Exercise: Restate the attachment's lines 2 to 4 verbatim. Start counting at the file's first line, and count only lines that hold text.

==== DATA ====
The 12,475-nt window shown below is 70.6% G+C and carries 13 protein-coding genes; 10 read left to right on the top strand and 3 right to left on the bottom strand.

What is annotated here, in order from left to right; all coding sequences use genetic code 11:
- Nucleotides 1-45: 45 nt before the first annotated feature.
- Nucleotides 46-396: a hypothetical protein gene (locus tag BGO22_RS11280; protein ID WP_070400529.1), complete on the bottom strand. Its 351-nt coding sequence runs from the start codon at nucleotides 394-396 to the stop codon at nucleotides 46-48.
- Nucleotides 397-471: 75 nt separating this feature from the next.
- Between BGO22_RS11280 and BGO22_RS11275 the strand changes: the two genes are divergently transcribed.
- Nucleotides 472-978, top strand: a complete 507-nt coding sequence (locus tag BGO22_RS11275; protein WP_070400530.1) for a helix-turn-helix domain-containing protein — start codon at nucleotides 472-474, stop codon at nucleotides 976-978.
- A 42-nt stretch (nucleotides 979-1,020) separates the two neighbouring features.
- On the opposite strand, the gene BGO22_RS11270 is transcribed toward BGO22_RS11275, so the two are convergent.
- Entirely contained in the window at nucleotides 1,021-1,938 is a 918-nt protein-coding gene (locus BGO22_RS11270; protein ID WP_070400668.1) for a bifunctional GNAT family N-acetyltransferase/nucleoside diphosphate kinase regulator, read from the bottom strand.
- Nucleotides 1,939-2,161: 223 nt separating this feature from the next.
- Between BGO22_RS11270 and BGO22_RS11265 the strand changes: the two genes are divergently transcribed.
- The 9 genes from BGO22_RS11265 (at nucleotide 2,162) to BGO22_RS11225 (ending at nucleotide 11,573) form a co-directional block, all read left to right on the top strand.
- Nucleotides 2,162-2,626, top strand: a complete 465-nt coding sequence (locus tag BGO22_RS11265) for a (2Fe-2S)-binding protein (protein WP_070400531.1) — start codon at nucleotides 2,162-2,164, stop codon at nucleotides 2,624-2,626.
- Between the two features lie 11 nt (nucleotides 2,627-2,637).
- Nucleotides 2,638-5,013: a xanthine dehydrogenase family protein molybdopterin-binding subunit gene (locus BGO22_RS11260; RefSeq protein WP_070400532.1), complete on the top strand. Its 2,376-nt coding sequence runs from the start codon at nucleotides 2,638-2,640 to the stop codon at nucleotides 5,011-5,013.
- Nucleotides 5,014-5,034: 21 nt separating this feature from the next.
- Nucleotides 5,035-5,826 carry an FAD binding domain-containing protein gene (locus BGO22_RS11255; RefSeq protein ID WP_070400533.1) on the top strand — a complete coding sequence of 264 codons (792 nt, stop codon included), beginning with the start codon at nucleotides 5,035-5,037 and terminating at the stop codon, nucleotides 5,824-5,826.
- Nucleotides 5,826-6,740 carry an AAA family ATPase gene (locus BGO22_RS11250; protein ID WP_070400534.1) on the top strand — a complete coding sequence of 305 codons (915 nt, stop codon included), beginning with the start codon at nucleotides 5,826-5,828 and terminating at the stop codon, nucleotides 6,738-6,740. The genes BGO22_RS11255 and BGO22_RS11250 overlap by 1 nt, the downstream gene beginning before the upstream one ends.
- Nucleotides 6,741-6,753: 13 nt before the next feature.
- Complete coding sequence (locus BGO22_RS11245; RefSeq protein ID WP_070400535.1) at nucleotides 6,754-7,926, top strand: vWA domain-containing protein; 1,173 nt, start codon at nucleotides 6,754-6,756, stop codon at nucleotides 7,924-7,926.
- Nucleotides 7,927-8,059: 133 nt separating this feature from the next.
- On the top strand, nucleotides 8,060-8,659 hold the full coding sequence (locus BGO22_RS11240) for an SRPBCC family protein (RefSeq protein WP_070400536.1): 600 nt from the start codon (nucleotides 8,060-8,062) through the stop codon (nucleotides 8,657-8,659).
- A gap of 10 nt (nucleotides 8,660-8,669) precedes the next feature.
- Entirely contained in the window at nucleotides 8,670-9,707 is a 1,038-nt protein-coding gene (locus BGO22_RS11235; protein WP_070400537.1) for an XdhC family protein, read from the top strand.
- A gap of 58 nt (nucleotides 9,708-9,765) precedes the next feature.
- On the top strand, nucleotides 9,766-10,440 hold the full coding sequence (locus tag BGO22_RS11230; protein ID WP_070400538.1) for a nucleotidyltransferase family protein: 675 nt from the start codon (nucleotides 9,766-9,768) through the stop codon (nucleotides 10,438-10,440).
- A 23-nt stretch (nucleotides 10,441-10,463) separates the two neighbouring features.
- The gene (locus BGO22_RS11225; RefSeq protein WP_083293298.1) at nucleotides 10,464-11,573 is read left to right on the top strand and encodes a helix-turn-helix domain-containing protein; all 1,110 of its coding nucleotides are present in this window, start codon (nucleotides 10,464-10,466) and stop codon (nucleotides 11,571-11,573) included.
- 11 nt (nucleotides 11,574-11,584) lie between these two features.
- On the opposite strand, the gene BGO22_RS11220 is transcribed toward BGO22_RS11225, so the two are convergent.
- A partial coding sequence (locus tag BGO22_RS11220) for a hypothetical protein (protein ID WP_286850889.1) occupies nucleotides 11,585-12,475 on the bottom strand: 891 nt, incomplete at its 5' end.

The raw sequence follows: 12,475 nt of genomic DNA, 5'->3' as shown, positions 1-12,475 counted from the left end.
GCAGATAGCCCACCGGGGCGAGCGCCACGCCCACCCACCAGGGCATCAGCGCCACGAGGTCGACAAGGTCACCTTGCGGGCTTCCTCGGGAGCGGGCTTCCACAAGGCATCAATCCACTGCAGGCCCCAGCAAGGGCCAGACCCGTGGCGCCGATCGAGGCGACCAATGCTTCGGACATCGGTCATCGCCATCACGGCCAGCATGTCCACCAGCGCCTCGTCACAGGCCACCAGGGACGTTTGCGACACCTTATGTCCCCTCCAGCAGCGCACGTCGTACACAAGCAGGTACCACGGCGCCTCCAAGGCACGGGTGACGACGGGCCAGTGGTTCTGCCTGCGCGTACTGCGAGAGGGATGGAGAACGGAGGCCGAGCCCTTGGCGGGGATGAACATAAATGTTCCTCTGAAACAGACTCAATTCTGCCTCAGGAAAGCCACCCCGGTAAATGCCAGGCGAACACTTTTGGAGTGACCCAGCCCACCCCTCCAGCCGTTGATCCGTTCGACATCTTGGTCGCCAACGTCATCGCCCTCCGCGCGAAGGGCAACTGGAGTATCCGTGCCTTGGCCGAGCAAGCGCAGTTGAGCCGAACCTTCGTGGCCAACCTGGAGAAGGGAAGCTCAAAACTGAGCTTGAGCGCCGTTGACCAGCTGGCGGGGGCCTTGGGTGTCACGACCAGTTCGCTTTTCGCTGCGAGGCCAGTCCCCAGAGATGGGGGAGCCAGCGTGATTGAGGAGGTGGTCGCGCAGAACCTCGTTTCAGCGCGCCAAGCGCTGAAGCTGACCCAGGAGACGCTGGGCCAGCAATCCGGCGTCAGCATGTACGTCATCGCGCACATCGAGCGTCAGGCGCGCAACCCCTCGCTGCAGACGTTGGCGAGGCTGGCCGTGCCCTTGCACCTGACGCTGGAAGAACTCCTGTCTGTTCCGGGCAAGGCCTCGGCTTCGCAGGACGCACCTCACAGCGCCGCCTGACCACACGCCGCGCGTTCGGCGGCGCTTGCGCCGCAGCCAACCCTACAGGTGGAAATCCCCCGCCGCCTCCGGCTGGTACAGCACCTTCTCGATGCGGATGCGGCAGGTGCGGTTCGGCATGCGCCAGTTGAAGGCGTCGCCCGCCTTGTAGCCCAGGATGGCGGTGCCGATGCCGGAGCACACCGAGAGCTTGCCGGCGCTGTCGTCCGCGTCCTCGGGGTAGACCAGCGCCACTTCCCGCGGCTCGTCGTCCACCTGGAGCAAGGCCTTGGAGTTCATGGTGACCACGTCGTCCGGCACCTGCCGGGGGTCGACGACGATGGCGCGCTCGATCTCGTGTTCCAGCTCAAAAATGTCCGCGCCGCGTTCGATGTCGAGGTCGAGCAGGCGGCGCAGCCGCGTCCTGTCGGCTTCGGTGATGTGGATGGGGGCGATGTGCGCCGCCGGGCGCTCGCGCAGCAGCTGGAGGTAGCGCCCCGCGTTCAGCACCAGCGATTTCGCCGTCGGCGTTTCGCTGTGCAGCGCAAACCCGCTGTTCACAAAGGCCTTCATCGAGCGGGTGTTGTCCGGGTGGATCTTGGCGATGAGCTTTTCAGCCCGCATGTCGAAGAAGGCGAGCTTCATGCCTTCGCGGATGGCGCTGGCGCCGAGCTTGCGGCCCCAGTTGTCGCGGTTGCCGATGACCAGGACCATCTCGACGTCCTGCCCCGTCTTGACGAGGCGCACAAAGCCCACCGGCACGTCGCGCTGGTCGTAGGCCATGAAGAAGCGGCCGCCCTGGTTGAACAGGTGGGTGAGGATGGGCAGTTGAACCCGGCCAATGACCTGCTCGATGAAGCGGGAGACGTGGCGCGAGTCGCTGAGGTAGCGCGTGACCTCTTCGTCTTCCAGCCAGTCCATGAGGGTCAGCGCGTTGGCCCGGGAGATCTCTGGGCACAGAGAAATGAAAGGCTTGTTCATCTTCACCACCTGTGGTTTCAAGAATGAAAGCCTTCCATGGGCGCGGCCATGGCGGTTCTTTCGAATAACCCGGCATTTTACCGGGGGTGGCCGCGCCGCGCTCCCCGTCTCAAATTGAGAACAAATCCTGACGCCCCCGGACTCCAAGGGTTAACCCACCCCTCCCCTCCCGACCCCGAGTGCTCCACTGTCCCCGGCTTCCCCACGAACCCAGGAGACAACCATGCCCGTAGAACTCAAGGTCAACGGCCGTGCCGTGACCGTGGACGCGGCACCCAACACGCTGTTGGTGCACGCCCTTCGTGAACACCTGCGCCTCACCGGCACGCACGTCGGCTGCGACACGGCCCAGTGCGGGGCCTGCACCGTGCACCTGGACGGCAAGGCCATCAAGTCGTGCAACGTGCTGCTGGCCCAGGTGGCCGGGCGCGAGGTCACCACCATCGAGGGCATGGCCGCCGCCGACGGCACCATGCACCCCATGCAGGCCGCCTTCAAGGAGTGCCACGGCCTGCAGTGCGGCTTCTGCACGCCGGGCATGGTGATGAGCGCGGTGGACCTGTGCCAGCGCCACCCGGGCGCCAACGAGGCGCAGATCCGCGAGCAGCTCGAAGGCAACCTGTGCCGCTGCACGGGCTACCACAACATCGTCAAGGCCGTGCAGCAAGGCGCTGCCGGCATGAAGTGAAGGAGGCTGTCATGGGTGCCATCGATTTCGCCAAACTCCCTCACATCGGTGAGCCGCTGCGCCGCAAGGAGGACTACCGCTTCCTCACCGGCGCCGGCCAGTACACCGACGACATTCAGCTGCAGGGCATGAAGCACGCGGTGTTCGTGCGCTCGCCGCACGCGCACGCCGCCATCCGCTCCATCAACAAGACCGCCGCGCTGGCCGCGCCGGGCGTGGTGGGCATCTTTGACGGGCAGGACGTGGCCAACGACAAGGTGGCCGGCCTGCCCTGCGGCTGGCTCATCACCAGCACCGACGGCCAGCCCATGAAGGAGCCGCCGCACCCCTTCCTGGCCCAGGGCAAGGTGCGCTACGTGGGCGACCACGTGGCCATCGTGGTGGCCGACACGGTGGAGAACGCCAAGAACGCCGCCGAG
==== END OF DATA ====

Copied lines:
What is annotated here, in order from left to right; all coding sequences use genetic code 11:
- Nucleotides 1-45: 45 nt before the first annotated feature.
- Nucleotides 46-396: a hypothetical protein gene (locus tag BGO22_RS11280; protein ID WP_070400529.1), complete on the bottom strand. Its 351-nt coding sequence runs from the start codon at nucleotides 394-396 to the stop codon at nucleotides 46-48.